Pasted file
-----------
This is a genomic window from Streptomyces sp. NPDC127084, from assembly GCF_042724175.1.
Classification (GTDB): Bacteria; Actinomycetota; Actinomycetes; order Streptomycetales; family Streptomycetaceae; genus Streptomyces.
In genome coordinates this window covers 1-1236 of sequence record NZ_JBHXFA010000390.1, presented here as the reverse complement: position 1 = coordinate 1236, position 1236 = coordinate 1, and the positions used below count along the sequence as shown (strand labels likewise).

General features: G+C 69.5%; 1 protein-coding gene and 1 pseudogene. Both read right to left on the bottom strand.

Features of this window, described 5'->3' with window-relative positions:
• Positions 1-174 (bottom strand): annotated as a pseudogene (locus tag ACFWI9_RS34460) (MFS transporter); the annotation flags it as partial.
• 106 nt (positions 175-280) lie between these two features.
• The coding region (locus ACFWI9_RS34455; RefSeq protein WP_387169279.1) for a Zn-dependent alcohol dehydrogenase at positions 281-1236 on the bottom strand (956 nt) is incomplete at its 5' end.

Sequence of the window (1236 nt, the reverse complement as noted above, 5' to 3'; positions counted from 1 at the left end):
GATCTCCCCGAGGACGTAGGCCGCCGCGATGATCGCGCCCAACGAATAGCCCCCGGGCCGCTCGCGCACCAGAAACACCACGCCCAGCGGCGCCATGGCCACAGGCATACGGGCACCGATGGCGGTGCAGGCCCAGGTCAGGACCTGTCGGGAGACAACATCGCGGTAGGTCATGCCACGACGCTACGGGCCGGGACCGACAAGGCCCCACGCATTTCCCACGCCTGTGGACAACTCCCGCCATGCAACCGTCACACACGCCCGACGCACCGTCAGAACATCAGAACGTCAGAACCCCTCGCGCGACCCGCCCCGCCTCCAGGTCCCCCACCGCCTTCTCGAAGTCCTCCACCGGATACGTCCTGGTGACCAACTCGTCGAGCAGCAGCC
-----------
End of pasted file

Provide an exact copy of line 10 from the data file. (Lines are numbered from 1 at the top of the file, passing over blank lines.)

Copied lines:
GATCTCCCCGAGGACGTAGGCCGCCGCGATGATCGCGCCCAACGAATAGCCCCCGGGCCGCTCGCGCACCAGAAACACCACGCCCAGCGGCGCCATGGCCACAGGCATACGGGCACCGATGGCGGTGCAGGCCCAGGTCAGGACCTGTCGGGAGACAACATCGCGGTAGGTCATGCCACGACGCTACGGGCCGGGACCGACAAGGCCCCACGCATTTCCCACGCCTGTGGACAACTCCCGCCATGCAACCGTCACACACGCCCGACGCACCGTCAGAACATCAGAACGTCAGAACCCCTCGCGCGACCCGCCCCGCCTCCAGGTCCCCCACCGCCTTCTCGAAGTCCTCCACCGGATACGTCCTGGTGACCAACTCGTCGAGCAGCAGCC